Russia has assured Armenia that the coronavirus-related closure of its borders will not apply to cargo shipments between the two countries which are vital for Yerevan.
Moscow announced on Saturday that it will close all Russian border crossings on Monday as part of its efforts to slow the spread of coronavirus. The decision raised concerns in Armenia whose economy is heavily dependent on trade with Russia.
“I want to say that such worries are misplaced because that decision will not affect Armenian cargoes in any way,” Prime Minister Nikol Pashinian said after speaking with his Russian counterpart Mikhail Mishustin by phone later on Saturday.
“This fact was confirmed during my phone conversation with Russian Prime Minister Mikhail Mishustin,” added in a live Facebook broadcast. “Cargo will continue to shipped from Armenia to Russia and from Russia to Armenia just like it has until now.”
A readout of the phone call released by the Russian government likewise said that Mishustin and Pashinian “stressed the importance of maintaining the flow of goods between Armenia and Russia in full.” It said the two men also discussed measures against the coronavirus pandemic taken by their governments.
Russia is Armenia’s main trading partner and export market, with bilateral trade exceeding $2.2billion last year. Armenian exports to Russia rose by 10 percent to almost $735 million, according official Armenian statistics.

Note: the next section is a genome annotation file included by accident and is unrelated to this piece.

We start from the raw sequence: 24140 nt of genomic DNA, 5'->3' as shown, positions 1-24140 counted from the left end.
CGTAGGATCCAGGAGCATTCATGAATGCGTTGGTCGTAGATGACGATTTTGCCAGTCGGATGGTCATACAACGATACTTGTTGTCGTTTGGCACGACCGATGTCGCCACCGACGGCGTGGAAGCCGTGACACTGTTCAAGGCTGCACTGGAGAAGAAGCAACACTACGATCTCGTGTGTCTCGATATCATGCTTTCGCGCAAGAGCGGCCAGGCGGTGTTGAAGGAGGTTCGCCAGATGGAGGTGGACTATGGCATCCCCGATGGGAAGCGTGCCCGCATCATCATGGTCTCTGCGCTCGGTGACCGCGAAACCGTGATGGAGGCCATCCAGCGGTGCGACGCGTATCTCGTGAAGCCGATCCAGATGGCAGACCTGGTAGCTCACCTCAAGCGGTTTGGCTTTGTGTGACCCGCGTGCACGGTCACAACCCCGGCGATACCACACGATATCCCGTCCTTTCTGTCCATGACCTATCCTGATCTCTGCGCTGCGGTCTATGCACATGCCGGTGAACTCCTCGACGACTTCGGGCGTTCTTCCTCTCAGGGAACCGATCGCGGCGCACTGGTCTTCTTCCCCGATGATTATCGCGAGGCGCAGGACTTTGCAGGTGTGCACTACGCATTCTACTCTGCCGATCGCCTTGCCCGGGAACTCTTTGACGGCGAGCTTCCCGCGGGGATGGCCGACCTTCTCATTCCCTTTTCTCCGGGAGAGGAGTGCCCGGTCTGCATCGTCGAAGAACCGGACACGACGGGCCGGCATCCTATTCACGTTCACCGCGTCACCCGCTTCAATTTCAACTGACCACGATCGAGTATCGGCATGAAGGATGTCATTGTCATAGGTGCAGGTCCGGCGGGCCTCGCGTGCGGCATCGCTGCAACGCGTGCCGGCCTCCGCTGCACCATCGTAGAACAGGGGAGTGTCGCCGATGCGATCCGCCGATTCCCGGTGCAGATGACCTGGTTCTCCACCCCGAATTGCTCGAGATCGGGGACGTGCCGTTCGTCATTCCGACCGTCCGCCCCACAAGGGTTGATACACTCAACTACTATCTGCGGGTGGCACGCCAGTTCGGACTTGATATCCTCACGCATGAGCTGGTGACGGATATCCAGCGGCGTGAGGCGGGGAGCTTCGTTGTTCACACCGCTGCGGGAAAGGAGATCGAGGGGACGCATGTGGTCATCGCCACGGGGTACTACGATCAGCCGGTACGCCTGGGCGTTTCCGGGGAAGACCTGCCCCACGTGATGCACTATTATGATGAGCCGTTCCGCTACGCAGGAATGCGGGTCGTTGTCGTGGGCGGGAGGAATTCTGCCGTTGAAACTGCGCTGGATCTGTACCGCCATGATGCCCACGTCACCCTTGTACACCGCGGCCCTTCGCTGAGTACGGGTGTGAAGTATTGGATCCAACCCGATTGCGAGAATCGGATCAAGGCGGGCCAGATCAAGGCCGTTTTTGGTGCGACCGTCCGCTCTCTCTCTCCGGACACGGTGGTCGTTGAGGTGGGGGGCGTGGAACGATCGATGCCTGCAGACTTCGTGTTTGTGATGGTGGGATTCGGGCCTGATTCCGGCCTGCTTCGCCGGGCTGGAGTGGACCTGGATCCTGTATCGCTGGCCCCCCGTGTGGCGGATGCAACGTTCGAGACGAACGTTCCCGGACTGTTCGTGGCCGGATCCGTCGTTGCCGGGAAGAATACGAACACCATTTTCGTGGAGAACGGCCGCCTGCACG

The bulk of Armenian-Russian trade is carried out via Georgia and its sole land border crossing with Russia in particular. Commercial traffic through the Upper Lars crossing has reportedly been halted in recent days, leaving hundreds of trucks stranded at the Armenian-Georgian border.
Pashinian blamed the disruption on heavy snowfalls and said the Georgian-Russian border is now gradually reopened for freight shipping thanks to improving weather conditions. Pashinian and Georgian Prime Minister Giorgi Gakharia discussed the matter in a phone call on Friday.
“In recent days we have been actively working with our Russian and Georgian partners to normalize the movement of trucks,” the Armenian premier said on Saturday. “Our conversations on this subject are quite productive, and I want to thank our Georgian and Russian partners for the constructive dialogue.”
In a separate decision, the Russian government also suspended all regular and charter flights to and from Russia from March 27. It said Russian airlines will still be allowed to fly to other countries to bring Russian citizens back or if they are authorized by special government decisions.
According to Armenia’s Civil Aviation Committee, three Russian airlines were due to carry out Moscow-Yerevan flights on Sunday. It was not clear if Armenian citizens were allowed to board their planes.